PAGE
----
We studied the landings from the artisanal fishery of Margarita Island between January 2006 and December 2008 in order to generate baseline information regarding reproduction and feeding habits that may contribute to update the conservation status of M. higmani.

MATERIALS AND METHODSTop

Area of study

Margarita Island is located on the northeast coast of Venezuela (10°51’50”-11°11’06”N; 63°46’40”-64°24’32”W), in a seasonal upwelling coastal area of the Southern Caribbean (Fig. 1). The area sustains abundant marine resources, mainly small clupeids and bivalves, exploited by local artisanal fisheries (Freón and Mendoza 2003Freón P., Mendoza J. 2003. La sardina (Sardinella aurita) su medio ambiente y explotación en el oriente de Venezuela. Institut de Reserche pour le Development, Collection Colloques et Seminaries, Paris, 549 pp., Marcano et al. 2005Marcano J., Prieto A., Lárez A., et al. 2005. Crecimiento y mortalidad de Pinctada imbricata (Mollusca: Pteridae) en Guamachito, Península de Araya, Estado Sucre, Venezuela. Cs. Mar. 31: 387-397.). Particularly, the investigated fishery uses small wooden boats, with outboard engines. Shark catches were obtained using bottom monofilament gill nets of 0.45-0.5 mm thickness, 3-inch mesh size, a length of 100-1500 m and a height of 3-4 m. Usually the nets are deployed in the water from 4 to 6 pm and collected the next morning from 5 to 8 am. Ginés et al. (1972)Ginés H., Angell C., Méndez M., et al. 1972. Carta pesquera de Venezuela. Áreas del nororiente y Guayana. Fundación La Salle de Ciencias Naturales, Caracas, 327 pp., Iriarte (1997)Iriarte L. 1997. Embarcaciones, artes y métodos de pesca del estado Nueva Esparta. Fundación La Salle de Ciencias Naturales, Caracas, 349 pp. and González et al. (2006)González L.W., Eslava N. Guevara F. 2006. Catálogo de la pesca artesanal del Estado Nueva Esparta, Venezuela. Instituto de Investigaciones Científicas, Universidad de Oriente, Cumaná. 222 pp. reported more details of fishing areas, gear and boats.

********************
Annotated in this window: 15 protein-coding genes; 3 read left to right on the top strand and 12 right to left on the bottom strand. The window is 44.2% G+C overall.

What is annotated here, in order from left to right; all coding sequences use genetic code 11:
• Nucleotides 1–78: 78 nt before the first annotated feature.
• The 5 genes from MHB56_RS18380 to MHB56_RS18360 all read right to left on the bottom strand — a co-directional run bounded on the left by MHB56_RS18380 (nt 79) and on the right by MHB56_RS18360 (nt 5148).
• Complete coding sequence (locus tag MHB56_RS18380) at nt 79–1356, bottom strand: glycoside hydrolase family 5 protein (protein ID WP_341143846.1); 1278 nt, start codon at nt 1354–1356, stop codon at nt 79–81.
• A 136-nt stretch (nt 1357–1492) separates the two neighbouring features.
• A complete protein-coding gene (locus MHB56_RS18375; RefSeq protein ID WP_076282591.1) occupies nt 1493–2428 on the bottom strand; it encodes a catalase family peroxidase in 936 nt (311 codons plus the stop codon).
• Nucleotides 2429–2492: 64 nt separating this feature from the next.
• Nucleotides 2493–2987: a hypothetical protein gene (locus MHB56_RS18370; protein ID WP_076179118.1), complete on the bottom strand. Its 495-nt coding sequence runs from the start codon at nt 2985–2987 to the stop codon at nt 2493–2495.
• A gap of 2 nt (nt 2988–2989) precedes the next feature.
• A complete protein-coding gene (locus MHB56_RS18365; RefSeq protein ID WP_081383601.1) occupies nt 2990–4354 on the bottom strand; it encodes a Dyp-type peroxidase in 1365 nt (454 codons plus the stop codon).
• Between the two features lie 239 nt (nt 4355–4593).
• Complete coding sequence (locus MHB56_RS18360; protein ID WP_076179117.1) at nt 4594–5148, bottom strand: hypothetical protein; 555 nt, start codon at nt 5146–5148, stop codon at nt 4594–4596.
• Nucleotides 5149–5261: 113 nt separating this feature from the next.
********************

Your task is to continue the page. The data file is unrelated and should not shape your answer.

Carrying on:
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Fig. 1. – Study area and sampling sites.

Sampling methods

Sampling was performed from January 2006 to December 2008 at two important fishing ports of Margarita Island (Juan Griego and La Pared), and also at two fish markets (Los Cocos and Conejeros) (Fig. 1). Each location was monitored once a week, on different days, between 7 and 9 am. Specimens were identified following the descriptions of Compagno (1984)Compagno L.J.V. 1984. FAO species catalogue. Vol. 4. Sharks of the world. An annotated and illustrated catalogue of shark species known to date. Vol. 4, Carcharhiniformes, FAO Fish. Synop, Roma, 655 pp. and Cervigón and Alcalá (1999)Cervigón F., Alcalá A. 1999. Los peces marinos de Venezuela. Vol. 5, Fundación Museo del Mar, Caracas, 231 pp.. Reference specimens were deposited in the fish collection of the Ichthyology Laboratory of Universidad de Oriente, Boca de Río, Venezuela.